African American Family Life: Ecological and Cultural Diversity

By Vonnie C. McLoyd; Nancy E. Hill et al. | Go to book overview
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CHAPTER 15
Style Matters
Toward a Culturally Relevant Framework
for Interventions with African American Families

Howard C. Stevenson, Donna-Marie Winn,
Chanequa Walker-Barnes, and Stephanie I. Coard

Recent commissions and task forces on the reduction of mental health disparities for and the ethical treatment of ethnic minorities have consistently called for an increase in cultural competence in the application of psychological services (American Psychological Association, 2003; U.S. Department of Health and Human Services, 2001, 2003). Notably, the surgeon general has urged the mental health profession to pay more attention to how culture may influence the role of the clinician; the stigma and the prevalence of, expression of, and coping with mental illness (U.S. Department of Health and Human Services, 2001). Recent statistics reveal that as compared with the national rate of 33% of adults needing mental health care who actually receive it, the rate for African American1 clients is much lower, and in most studies, is half of whatever rate is found for European Americans (Swartz et al., 1998). It is not clear whether this unmet need reflects inadequate opportunities for African Americans to access the mental health system or a culturally inappropriate service system that African Americans shun. Most likely, both factors play a role in the unmet mental health needs of African Americans.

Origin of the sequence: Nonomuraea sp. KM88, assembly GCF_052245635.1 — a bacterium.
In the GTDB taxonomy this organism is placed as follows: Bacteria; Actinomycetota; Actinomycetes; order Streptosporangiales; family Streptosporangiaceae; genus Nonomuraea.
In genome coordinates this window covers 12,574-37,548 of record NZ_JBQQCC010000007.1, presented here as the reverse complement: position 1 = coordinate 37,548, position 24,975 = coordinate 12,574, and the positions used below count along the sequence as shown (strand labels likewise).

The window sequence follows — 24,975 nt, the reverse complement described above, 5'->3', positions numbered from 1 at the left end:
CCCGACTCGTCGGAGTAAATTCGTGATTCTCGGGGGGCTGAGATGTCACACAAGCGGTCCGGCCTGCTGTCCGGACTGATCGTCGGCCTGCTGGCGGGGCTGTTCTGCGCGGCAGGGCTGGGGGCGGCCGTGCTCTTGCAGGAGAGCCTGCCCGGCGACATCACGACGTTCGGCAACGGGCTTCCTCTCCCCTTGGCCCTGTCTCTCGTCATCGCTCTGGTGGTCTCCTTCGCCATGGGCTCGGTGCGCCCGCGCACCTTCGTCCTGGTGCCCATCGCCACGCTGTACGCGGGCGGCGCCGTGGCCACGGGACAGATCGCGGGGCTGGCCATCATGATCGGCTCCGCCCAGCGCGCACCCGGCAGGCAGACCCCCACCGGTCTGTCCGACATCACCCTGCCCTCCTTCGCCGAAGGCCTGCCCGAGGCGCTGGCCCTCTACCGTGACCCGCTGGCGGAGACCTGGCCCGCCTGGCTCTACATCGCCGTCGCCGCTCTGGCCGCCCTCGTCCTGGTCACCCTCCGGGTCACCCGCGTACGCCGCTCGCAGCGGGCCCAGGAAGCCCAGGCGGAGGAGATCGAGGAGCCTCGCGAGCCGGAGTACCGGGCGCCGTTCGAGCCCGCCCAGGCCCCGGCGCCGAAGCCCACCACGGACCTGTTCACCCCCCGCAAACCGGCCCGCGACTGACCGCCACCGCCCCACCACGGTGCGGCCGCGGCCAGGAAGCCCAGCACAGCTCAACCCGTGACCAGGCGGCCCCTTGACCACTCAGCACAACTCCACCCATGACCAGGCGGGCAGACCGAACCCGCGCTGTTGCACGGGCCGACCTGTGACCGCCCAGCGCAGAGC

The costs for such high rates of unmet mental health care needs among African Americans are substantial. Researchers have demonstrated that ethnic minorities have been found to bear the brunt of the burden of unmet mental health needs that lead to poorer health out

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